Regarding discectomy/laminectomy, the neck and upper back chapter of the ODG states as follows:

Recommended as an option if there is a radiographically demonstrated abnormality to support clinical findings consistent with one of the following:

  1. Progression of myelopathy or focal motor deficit;
  2. Intractable radicular pain in the presence of documented clinical and radiographic findings; or
  3. Presence of spinal instability when performed in conjunction with stabilization.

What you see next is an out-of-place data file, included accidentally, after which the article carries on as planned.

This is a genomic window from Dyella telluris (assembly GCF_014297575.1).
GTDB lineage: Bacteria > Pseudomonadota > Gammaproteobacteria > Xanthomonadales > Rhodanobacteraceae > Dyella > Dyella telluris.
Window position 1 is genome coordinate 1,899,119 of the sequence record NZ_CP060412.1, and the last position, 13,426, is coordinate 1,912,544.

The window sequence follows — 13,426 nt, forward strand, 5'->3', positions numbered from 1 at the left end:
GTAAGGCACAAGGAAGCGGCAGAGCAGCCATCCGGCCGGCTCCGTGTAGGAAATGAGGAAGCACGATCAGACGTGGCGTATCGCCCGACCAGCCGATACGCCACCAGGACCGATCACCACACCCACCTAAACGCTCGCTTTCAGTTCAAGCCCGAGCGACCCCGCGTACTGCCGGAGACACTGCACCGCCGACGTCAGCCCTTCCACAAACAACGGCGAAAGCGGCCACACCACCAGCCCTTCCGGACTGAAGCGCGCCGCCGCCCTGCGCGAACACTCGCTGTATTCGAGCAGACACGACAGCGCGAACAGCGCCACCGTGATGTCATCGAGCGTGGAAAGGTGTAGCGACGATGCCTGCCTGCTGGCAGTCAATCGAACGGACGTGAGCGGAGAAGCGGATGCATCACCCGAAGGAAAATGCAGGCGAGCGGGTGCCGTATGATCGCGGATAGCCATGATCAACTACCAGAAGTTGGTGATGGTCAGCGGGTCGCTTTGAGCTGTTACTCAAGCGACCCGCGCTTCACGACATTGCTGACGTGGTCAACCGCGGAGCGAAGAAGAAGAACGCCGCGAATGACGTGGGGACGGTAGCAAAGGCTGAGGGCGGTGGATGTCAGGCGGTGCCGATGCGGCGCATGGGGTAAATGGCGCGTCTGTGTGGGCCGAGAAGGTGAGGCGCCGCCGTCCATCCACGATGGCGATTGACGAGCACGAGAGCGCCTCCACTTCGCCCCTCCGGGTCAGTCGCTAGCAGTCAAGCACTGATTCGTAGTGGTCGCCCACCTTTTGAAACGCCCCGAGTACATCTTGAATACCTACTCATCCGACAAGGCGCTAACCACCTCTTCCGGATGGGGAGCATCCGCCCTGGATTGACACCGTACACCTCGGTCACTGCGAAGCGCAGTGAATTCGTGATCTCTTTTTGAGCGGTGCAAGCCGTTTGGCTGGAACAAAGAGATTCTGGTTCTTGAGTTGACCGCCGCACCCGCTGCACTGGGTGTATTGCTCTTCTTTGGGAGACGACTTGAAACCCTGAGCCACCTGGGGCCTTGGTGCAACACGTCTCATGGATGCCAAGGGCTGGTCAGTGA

(See Fusion, anterior cervical.) Surgery is not recommended for disc herniation in a patient with non-specific symptoms and no physical signs. In addition, although surgery for spondylosis and radiculopathy may offer some short term benefit, non-operative treatment with PT can provide similar improvement in pain and function at 12-16 months for patients without progressive neurologic deficits or instability. (Persson, 1997) The American Academy of Orthopaedic Surgeons has recommended that an anterior approach is appropriate when there is evidence of radiculopathy, and/or when there is evidence of central location and there is any degree of segmental kyphosis. A posterior approach has been suggested by the same group when there is evidence of lateral soft disc herniations with predominate arm pain and for caudal lesions in large, short-necked individuals. (Albert, 1999) The overall goals of cervical surgery should be decompression, restoration of alignment, and stability. (Jacobs-Cochrane, 2004) (Dowd, 1999) (Colorado, 2001) In terms of posterior procedures, there does not appear to be sufficient evidence to support the use of laminoplasty versus laminectomy based on outcomes or post-operative morbidity. Research has indicated that as many as 60% of patients who received laminoplasty had posterior neck and shoulder girdle pain post-operatively (versus 25% in the laminectomy group). (Hosono, 1996) (Heller, 2001) Some authors continue to prefer laminoplasty to anterior spinal decompression and fusion (for myelopathy due to disc herniation) as they feel the risk of chronic neck pain is less troublesome than the risk of bone graft complications and/or adjacent spondylosis that can be found with the fusion procedure. (Sakaura, 2005) It is not clear from the evidence that long-term outcomes are improved with the surgical treatment of cervical radiculopathy compared with nonoperative measures. However, relatively rapid and substantial relief of pain and impairment in the short term (6-12 weeks after surgery) after surgical treatment appears to have been reliably achieved. (Haldeman, 2008)